If you’re asking yourself how to find zen in everyday life, start by rejecting the idea of multitasking. 

In our age of connectivity, many people celebrate the fact that they are at all places simultaneously. 

We see social media influencers connected 24/7. The media hails the triumphs of seemingly superhuman serial entrepreneurs. And everywhere we go, we try to listen to podcasts while working on a professional assignment and cleaning our desks. 

For the mast majority of people, however, multitasking does not work. 

The problem with multitasking is that it divides our focus – creating a breeding ground for errors and productivity hindrances. 

As bestseller author Susan Cain writes in Quiet: The Power of Introverts in a World That Can’t Stop Talking,

What looks like multitasking is really switching back and forth between multiple tasks, which reduces productivity and increases mistakes by up to 50 percent.

Consequently, stop trying to do various things at once. If you have to complete an assignment, concentrate on that assignment for an hour, take a break, and answer your emails later. 

Repeat mantras 

Mantras are a powerful way to find zen in everyday life.

By repeating a phrase – both in your head and out loud – you remind yourself of the task at hand. 

Clean the dishes. Clean the dishes. Clean the dishes. 

Such a mantra might sound banal, but it can become a zen factor by preventing you from succumbing to distractions. As such, mantras will help you escape a multi-tasking habit and also further your calmness.  

Create space in between activities 

Much like pausing after cognitively-challenging activities, creating space between your daily habits is a substantial zen factor. 

People who master planning also thrive at incorporating flexibility into their routines. You can’t plan every single minute of your day. You can, however, organize your day into well-defined time blocks with spaces in between. 

In a 2013 blog post, Deep Work author Cal Newport compares this planning method to a chessboard. 

This type of planning, to me, is like a chess game, with blocks of work getting spread and sorted in such a way that projects big and small all seem to click into completion with (just enough) time to spare.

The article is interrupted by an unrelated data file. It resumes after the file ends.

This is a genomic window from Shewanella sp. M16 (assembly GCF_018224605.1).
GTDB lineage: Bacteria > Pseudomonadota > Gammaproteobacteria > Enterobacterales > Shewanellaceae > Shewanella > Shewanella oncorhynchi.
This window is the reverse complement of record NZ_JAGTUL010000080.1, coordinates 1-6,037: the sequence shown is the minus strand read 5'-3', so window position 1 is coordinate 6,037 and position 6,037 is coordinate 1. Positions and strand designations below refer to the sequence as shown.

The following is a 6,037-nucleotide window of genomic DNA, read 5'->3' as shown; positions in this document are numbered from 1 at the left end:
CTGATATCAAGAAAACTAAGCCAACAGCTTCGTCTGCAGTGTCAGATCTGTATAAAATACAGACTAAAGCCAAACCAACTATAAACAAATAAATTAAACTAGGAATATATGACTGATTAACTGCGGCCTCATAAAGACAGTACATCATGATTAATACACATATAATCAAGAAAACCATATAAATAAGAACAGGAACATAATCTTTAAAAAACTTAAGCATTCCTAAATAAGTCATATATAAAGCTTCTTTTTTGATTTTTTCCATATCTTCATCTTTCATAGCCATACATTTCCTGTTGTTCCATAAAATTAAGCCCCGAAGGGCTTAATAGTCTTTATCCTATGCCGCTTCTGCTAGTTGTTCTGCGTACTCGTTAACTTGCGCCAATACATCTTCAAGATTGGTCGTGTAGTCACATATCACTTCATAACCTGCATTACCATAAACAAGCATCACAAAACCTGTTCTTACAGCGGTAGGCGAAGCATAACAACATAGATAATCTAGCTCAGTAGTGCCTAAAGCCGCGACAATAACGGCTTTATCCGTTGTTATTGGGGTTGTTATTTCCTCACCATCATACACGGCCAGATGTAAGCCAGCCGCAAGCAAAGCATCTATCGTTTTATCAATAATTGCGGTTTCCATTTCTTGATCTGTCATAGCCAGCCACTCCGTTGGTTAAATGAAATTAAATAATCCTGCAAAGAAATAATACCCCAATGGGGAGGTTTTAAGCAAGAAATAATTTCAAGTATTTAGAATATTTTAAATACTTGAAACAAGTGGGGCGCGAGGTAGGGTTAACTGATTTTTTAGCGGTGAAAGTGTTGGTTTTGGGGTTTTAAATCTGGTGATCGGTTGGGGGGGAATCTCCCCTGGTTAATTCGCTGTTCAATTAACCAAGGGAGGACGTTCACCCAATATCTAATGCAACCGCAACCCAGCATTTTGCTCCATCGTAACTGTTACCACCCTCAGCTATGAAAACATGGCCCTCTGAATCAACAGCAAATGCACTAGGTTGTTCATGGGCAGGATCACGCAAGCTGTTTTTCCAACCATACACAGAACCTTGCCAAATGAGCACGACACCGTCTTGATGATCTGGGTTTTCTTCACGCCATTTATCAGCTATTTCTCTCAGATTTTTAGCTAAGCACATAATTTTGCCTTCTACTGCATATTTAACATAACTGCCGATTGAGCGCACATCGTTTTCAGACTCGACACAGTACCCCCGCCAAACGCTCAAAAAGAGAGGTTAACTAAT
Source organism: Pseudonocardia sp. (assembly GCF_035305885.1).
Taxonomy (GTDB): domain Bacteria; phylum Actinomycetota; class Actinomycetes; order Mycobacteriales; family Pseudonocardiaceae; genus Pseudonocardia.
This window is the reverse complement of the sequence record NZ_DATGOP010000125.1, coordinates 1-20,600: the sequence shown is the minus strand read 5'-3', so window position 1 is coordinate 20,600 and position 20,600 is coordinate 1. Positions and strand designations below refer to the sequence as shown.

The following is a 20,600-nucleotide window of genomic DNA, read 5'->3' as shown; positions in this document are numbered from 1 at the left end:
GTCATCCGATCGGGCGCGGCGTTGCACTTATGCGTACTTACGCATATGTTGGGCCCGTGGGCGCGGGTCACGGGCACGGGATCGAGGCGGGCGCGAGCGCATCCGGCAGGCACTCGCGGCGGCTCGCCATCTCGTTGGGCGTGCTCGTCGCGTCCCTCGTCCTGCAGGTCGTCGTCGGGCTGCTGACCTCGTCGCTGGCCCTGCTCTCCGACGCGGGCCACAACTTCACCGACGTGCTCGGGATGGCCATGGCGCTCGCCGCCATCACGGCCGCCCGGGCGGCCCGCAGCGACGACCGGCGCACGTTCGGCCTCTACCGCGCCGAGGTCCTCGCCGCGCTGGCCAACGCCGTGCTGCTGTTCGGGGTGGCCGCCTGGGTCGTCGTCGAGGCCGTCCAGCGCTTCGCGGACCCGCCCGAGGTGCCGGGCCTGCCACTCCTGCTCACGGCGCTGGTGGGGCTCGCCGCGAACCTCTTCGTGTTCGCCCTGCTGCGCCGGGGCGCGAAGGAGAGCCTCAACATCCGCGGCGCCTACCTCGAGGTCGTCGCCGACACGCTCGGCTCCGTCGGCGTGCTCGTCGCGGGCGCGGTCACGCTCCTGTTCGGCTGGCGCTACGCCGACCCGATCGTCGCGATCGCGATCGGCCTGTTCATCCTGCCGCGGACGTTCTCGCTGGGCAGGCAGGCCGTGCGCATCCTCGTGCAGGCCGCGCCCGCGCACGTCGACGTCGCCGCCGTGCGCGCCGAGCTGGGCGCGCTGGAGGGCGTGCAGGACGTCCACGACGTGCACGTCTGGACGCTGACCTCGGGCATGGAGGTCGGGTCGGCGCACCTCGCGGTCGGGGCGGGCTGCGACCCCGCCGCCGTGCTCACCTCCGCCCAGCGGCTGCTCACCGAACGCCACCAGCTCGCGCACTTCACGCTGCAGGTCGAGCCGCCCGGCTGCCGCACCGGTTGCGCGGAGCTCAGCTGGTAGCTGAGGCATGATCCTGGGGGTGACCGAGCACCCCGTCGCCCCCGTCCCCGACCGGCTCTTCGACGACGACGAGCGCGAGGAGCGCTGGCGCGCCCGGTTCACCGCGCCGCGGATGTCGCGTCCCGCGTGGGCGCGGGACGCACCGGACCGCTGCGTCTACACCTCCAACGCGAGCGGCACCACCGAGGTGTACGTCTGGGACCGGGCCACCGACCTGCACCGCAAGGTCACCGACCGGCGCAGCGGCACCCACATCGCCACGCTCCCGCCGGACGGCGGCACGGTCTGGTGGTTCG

Consequently, take your MITs and put them into time blocks. Leave space in between to ensure the next zen factor: rituals of stillness. 

Create rituals of stillness

A guide on how to find zen in everyday life would be incomplete without mentioning moments of stillness. 

No matter how busy you are, integrate silence into your daily routine. Find rituals that you like – like walking, meditation, zen music, or hot baths – and practice them every day. 

For me, it’s a post-lunch walk. No matter the busyness of my day, I always take that walk – as it constitutes an essential stillness ritual. In other words, its productivity and mindfulness benefits outweigh the fact that it may cost some precious time on a busy day. 

Find little slices of happiness every day 

Finally, finding zen in everyday life can be achieved through little slices of happiness. 

We all have big goals, ambitions, and projects. Nevertheless, we can also find small pieces of satisfaction in everyday life. 

Whether it’s a home-cooked meal, a new blog post, or a finished book, these mundane acts can further our happiness and give us a sense of having accomplished something. 

By integrating many of these smalls deeds into our daily routine, we accumulate zen factors and let our calmness blossom.